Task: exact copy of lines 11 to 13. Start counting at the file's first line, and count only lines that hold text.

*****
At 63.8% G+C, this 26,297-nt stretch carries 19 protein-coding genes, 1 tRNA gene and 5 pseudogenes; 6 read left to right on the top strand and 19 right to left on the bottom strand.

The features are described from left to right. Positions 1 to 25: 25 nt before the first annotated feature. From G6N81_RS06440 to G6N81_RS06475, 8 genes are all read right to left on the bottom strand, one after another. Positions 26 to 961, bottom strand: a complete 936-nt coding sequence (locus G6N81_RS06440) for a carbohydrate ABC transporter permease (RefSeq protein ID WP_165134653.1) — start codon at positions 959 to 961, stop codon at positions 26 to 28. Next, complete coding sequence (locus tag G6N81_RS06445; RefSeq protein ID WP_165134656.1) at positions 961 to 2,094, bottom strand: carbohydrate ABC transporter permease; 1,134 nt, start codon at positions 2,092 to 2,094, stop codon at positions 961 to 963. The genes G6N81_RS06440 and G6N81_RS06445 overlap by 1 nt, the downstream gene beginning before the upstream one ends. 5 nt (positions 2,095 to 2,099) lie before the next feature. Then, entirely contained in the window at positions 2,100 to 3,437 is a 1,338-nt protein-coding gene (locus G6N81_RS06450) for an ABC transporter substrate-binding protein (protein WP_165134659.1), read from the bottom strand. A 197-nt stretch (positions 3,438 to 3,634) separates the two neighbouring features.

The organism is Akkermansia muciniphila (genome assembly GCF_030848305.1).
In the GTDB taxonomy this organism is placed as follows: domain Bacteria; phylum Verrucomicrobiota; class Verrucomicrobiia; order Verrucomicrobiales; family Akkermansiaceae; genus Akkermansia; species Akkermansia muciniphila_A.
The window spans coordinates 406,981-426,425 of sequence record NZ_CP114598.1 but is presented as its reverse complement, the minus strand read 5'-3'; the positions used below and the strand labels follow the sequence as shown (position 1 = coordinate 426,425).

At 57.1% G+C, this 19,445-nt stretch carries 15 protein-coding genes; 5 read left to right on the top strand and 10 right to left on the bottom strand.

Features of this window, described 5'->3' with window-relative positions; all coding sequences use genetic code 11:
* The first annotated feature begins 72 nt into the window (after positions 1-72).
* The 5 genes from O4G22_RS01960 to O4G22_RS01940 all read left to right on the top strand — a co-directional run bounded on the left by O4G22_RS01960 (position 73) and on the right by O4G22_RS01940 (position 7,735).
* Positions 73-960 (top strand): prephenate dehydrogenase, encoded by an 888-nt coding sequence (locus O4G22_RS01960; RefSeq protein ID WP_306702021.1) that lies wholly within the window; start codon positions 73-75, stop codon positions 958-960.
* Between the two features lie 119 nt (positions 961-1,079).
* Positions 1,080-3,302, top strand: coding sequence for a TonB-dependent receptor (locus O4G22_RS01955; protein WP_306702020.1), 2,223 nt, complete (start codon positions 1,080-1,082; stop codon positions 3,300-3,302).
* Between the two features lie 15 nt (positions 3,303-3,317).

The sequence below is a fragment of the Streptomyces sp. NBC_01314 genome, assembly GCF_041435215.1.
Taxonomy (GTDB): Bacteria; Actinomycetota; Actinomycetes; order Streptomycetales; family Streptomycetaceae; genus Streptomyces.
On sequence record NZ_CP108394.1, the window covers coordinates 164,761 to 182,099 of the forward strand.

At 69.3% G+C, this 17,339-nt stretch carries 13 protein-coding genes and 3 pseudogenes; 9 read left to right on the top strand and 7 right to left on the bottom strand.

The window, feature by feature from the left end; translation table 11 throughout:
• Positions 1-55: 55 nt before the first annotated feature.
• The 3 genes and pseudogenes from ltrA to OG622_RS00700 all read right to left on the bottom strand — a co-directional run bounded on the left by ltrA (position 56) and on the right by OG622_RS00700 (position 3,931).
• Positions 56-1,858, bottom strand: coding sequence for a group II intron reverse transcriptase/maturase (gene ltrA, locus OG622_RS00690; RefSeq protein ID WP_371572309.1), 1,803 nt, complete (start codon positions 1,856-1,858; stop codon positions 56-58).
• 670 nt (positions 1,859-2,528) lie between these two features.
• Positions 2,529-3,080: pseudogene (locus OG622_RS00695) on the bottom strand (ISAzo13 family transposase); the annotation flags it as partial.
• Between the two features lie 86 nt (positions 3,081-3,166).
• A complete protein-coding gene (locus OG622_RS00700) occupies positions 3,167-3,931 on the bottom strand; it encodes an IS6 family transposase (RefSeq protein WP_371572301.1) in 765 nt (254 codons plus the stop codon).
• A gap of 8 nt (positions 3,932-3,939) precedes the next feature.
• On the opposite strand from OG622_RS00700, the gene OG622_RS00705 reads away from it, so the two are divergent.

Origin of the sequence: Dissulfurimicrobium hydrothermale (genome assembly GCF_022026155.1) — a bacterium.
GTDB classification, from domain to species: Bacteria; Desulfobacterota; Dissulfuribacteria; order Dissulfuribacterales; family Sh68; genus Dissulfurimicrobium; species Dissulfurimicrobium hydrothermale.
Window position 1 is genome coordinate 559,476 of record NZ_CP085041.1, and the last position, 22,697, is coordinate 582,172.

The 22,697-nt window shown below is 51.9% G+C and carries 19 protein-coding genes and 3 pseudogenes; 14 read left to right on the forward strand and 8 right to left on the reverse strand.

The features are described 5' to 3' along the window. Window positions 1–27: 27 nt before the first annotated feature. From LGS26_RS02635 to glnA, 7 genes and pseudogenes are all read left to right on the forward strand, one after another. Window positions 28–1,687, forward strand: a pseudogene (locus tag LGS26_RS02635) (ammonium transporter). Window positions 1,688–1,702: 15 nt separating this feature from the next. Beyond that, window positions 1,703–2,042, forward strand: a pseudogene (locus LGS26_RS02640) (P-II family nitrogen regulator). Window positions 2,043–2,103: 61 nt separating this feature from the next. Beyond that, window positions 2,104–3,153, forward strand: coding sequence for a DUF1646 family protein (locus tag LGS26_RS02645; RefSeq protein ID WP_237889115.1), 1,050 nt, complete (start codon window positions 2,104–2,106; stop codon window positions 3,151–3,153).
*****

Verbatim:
* Between the two features lie 119 nt (positions 961-1,079).
* Positions 1,080-3,302, top strand: coding sequence for a TonB-dependent receptor (locus O4G22_RS01955; protein WP_306702020.1), 2,223 nt, complete (start codon positions 1,080-1,082; stop codon positions 3,300-3,302).
* Between the two features lie 15 nt (positions 3,303-3,317).